I’m not usually one to write a blog post immediately after I finish a book, but here goes. (Okay, I’m not writing immediately after. It was Litter Box Time, and it couldn’t be avoided without a mutiny.) I’ve been meaning to read Love in the Time of Cholera for a couple of years, ever since I read One Hundred Years of Solitude and declared it my Favorite Book Ever (or at least my favorite book of 2011). It’s my third completed Gabriel Garcia Marquez book of four attempts. I’ll somehow get through Autumn of the Patriarch one day and explain. Or you can try reading it. Believe me, you’ll understand.
So. Here we were with One Hundred Years of Solitude (have I mentioned it’s quite possibly my Favorite Book Ever?) and Chronicle of a Death Foretold, both of which I’ve written about in this blog. The former is better than the latter and the latter reminds me of the former and so on. I’ve talked about it before. Both are good and certainly worth a read. What all that means is that I had high expectations for Love in the Time of Cholera.
I’d put off reading it for a long time for various stupid reasons. First, when I’m trying to hit a goal of 50 books per year (as in 2011, the first, pre-diabeetus part of 2012, and this year, I’ve tl;dr-ed most longer books. (Okay, there are huge examples of that being a lie, like Suttree, The Satanic Verses, and Crime and Punishment to name only a few. I didn’t say that my tl;dr-ing wasn’t arbitrary). And Love in the Time of Cholera isn’t as long as any of those or as long as One Hundred Years of Solitude. But I digress. Anyway, Marquez isn’t exactly a fast, easy read – but he flows so smoothly.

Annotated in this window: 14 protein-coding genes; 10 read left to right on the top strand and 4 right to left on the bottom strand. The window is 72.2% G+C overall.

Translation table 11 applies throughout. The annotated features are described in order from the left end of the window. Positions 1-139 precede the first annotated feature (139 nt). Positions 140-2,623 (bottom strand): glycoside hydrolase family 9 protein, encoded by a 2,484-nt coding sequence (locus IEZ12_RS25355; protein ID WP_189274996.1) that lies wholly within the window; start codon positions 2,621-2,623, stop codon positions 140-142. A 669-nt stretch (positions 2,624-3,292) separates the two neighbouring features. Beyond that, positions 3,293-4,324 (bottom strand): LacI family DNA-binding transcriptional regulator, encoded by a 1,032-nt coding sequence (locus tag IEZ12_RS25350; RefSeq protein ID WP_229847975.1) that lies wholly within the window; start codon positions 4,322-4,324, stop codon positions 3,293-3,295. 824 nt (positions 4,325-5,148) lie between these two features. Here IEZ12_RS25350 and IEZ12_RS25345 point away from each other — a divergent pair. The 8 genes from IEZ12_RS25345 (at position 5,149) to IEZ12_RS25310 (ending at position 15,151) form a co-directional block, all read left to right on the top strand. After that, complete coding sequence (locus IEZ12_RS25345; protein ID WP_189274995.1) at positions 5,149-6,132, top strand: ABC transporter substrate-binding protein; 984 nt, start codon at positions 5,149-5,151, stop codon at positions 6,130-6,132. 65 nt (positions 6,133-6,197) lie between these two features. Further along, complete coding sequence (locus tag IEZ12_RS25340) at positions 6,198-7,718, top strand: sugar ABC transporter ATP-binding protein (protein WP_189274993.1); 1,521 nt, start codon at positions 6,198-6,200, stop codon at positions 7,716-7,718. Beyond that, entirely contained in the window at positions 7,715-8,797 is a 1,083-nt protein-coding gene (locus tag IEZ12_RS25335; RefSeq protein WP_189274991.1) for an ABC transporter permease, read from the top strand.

Love in the Time of Cholera is about long-unrequited love. Florentino Ariza sees Fermina Daza when both of them are young, and he instantly falls in hopeless love. They exchange love letters for years, but she ends up marrying Juvenal Urbino, a more attractive, wealthy doctor from a “better” family. They live their separate lives, Florentino Ariza never giving up hope of winning Fermina Daza, until they meet again after Juvenal Urbino’s death. (I promise I’m not ruining everything – we learn about this at the beginning.) The point of view fluctuates (remaining third-person) from character to character throughout the novel, so we learned about the past and the present in very personal bits.
And now, the more I write about it, the more I like it. Though it’s not my favorite of Marquez’s novels, it’s very well-written. The way the perspectives interweave is amazing, and the language flows oh so smoothly (that is, of course, thanks, in part, to the translator, but hey). It’s not a fast read – no Marquez I’ve encountered is – but it’s a lovely one.
But here’s why I don’t like it as much as One Hundred Years of Solitude – or one of the reasons: I got annoyed with Florentino Ariza, his incessant romanticism of Fermina Daza, and his (sometimes gross) affairs with other women throughout his lifetime. I found him tiresome after a while. And I think I mentioned gross (you’ll know what I mean when you get to that part).
Go and read it. Curl up somewhere comfortable, and expect to spend several hours glued to this book. You won’t be sorry you did.
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